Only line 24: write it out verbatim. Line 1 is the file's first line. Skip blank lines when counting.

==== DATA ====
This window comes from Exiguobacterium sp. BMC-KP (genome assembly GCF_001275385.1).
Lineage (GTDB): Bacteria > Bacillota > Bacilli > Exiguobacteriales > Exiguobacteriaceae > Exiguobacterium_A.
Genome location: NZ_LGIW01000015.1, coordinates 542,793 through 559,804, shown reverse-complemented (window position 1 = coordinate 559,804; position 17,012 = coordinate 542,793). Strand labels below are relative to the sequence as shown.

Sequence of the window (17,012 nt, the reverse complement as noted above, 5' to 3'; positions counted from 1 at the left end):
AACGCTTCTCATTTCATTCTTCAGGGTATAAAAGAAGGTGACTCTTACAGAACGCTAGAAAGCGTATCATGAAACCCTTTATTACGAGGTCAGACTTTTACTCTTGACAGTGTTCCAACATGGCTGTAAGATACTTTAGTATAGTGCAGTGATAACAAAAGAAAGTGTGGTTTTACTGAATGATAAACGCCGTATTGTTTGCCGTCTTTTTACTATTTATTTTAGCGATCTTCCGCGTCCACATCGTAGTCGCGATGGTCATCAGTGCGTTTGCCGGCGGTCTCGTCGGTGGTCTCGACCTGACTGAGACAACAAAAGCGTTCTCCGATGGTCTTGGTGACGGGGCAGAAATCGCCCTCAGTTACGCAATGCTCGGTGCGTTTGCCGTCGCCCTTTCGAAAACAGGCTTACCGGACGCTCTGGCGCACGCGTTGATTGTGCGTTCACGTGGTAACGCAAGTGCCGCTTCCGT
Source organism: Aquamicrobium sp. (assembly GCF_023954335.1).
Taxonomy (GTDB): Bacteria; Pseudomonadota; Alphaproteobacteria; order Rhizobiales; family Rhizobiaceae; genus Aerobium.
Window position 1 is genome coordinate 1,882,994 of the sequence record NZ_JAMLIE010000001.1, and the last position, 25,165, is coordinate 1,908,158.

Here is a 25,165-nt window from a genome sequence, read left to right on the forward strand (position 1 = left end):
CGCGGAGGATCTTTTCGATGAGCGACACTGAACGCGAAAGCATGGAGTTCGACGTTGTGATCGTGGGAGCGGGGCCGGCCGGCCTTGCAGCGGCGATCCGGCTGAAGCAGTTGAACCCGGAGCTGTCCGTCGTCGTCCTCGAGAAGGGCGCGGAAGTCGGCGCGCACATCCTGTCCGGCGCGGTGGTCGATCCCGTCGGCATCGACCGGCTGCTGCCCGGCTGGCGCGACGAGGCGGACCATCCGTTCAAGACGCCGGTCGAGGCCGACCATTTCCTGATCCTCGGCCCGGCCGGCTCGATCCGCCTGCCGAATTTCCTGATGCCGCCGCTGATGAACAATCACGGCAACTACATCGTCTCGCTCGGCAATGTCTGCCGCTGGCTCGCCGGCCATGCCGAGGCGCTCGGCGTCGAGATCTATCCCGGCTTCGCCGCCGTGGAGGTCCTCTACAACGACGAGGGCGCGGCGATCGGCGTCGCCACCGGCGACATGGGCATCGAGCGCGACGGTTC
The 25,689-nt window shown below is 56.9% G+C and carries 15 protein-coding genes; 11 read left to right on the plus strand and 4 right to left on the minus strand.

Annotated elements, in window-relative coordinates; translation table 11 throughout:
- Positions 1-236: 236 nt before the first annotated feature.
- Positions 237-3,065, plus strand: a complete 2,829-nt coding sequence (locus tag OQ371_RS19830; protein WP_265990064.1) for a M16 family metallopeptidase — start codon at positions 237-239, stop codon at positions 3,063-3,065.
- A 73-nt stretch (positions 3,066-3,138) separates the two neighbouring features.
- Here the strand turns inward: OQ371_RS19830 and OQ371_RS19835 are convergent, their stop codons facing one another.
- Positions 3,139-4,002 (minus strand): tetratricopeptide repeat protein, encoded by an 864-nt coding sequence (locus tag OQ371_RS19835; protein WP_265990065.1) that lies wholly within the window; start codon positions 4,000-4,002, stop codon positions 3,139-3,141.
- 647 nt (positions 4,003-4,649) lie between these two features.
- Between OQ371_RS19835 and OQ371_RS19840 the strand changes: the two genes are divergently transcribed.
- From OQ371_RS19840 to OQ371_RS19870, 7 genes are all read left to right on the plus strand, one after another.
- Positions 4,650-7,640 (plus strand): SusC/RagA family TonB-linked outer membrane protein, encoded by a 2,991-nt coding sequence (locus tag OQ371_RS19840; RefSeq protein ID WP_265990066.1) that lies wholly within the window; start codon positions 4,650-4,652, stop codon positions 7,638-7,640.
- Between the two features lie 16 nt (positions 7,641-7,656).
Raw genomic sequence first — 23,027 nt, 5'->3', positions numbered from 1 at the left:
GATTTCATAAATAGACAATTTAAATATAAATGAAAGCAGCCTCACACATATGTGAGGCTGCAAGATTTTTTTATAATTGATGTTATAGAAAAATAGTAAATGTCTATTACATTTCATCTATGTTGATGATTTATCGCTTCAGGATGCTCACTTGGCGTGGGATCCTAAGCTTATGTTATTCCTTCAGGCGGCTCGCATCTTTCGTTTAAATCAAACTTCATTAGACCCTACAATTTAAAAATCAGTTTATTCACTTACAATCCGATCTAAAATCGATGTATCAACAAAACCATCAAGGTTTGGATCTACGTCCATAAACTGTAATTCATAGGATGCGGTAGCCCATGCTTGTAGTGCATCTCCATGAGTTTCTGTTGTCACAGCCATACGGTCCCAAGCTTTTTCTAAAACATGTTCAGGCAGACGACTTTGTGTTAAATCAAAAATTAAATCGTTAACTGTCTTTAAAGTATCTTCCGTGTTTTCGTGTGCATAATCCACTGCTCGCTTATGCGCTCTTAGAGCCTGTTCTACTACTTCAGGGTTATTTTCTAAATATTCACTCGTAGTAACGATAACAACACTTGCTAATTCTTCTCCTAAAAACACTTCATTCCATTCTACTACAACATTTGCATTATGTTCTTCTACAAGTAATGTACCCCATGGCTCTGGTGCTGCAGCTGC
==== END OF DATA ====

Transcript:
GATTTCATAAATAGACAATTTAAATATAAATGAAAGCAGCCTCACACATATGTGAGGCTGCAAGATTTTTTTATAATTGATGTTATAGAAAAATAGTAAATGTCTATTACATTTCATCTATGTTGATGATTTATCGCTTCAGGATGCTCACTTGGCGTGGGATCCTAAGCTTATGTTATTCCTTCAGGCGGCTCGCATCTTTCGTTTAAATCAAACTTCATTAGACCCTACAATTTAAAAATCAGTTTATTCACTTACAATCCGATCTAAAATCGATGTATCAACAAAACCATCAAGGTTTGGATCTACGTCCATAAACTGTAATTCATAGGATGCGGTAGCCCATGCTTGTAGTGCATCTCCATGAGTTTCTGTTGTCACAGCCATACGGTCCCAAGCTTTTTCTAAAACATGTTCAGGCAGACGACTTTGTGTTAAATCAAAAATTAAATCGTTAACTGTCTTTAAAGTATCTTCCGTGTTTTCGTGTGCATAATCCACTGCTCGCTTATGCGCTCTTAGAGCCTGTTCTACTACTTCAGGGTTATTTTCTAAATATTCACTCGTAGTAACGATAACAACACTTGCTAATTCTTCTCCTAAAAACACTTCATTCCATTCTACTACAACATTTGCATTATGTTCTTCTACAAGTAATGTACCCCATGGCTCTGGTGCTGCAGCTGC